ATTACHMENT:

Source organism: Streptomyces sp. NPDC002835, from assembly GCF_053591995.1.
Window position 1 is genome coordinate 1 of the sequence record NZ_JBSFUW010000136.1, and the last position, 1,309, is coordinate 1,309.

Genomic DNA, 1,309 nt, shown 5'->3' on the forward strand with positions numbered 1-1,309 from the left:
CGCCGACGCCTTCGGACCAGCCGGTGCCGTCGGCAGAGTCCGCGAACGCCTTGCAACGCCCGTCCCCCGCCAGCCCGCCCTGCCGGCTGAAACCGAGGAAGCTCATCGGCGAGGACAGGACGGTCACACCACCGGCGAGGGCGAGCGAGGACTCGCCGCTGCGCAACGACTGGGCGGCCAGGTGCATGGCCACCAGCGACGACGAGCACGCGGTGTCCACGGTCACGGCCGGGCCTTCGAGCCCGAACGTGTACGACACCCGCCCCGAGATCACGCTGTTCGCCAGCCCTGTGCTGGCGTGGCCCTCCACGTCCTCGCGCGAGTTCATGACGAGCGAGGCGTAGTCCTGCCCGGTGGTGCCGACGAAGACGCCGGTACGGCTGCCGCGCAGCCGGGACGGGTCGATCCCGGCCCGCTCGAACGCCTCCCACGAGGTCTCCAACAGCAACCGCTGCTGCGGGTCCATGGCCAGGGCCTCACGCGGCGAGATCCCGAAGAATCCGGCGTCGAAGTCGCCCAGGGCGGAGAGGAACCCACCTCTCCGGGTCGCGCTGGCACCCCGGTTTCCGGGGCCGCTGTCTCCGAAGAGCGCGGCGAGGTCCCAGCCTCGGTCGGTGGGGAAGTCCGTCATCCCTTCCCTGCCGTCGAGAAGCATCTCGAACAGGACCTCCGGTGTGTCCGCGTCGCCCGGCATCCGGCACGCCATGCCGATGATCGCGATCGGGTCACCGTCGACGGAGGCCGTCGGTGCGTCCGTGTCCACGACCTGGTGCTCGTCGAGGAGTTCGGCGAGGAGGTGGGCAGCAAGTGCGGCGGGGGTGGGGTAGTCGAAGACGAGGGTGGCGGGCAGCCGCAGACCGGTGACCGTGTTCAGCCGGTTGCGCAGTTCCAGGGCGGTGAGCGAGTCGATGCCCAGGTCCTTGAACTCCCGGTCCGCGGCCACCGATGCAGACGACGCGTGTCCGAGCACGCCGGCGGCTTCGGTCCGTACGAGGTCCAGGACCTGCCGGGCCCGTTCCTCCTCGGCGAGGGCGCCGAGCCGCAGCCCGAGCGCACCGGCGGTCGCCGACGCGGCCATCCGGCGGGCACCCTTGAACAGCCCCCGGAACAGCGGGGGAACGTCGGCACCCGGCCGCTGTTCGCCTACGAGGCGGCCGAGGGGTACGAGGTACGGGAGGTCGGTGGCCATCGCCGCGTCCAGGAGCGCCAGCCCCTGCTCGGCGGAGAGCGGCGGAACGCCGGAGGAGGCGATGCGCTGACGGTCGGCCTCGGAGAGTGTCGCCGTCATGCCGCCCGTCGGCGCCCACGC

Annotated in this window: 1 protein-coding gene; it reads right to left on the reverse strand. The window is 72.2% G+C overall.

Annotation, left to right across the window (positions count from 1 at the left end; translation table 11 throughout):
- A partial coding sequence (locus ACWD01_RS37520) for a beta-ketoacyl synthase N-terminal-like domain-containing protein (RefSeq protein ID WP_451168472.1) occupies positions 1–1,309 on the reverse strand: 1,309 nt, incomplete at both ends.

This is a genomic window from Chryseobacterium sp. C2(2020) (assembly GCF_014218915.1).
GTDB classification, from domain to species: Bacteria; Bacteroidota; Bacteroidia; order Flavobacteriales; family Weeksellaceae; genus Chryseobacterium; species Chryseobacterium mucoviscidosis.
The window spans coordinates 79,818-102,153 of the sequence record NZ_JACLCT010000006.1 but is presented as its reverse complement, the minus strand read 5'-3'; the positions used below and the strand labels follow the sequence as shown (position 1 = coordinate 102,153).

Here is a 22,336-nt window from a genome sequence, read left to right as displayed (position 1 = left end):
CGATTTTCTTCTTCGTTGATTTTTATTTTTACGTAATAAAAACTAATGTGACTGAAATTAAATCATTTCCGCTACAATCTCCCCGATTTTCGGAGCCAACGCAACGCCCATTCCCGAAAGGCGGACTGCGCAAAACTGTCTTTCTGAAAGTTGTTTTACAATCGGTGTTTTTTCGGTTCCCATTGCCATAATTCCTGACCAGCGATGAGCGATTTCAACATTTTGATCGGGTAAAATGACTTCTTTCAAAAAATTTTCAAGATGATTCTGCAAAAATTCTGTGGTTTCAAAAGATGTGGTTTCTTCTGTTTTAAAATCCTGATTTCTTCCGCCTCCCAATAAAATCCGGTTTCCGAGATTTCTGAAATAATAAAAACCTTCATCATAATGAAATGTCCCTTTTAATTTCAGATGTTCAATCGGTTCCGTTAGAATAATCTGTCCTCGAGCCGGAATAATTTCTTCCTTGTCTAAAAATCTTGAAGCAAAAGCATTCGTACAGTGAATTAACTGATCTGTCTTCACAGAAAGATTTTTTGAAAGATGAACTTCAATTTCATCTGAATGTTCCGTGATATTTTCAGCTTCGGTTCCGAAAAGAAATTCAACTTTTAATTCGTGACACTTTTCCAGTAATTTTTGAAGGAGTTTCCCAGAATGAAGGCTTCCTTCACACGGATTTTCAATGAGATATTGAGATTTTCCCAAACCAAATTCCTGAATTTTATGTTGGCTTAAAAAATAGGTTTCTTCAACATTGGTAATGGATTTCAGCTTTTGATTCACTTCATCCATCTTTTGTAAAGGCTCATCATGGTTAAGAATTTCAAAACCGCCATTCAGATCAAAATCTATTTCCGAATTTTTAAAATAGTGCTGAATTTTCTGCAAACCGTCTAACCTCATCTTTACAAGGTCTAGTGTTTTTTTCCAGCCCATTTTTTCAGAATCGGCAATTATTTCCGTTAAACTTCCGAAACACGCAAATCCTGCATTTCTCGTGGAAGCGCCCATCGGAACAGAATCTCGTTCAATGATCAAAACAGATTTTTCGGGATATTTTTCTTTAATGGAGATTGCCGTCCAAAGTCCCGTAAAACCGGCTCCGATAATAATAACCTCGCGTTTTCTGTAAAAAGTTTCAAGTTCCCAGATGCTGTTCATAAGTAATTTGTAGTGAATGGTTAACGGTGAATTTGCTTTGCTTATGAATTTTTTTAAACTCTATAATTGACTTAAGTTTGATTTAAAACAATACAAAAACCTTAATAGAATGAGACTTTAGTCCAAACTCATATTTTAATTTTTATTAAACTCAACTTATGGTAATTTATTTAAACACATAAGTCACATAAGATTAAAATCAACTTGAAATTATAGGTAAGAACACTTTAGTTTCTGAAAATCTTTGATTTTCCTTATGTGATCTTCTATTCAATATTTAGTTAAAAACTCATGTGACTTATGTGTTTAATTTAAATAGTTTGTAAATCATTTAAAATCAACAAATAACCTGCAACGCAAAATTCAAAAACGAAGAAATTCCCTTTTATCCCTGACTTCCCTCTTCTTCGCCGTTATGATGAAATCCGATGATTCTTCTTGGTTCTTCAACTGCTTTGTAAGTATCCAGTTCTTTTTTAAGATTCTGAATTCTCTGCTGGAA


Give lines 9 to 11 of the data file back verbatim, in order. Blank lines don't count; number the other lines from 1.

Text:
GTDB classification, from domain to species: Bacteria; Bacteroidota; Bacteroidia; order Flavobacteriales; family Weeksellaceae; genus Chryseobacterium; species Chryseobacterium mucoviscidosis.
The window spans coordinates 79,818-102,153 of the sequence record NZ_JACLCT010000006.1 but is presented as its reverse complement, the minus strand read 5'-3'; the positions used below and the strand labels follow the sequence as shown (position 1 = coordinate 102,153).

Here is a 22,336-nt window from a genome sequence, read left to right as displayed (position 1 = left end):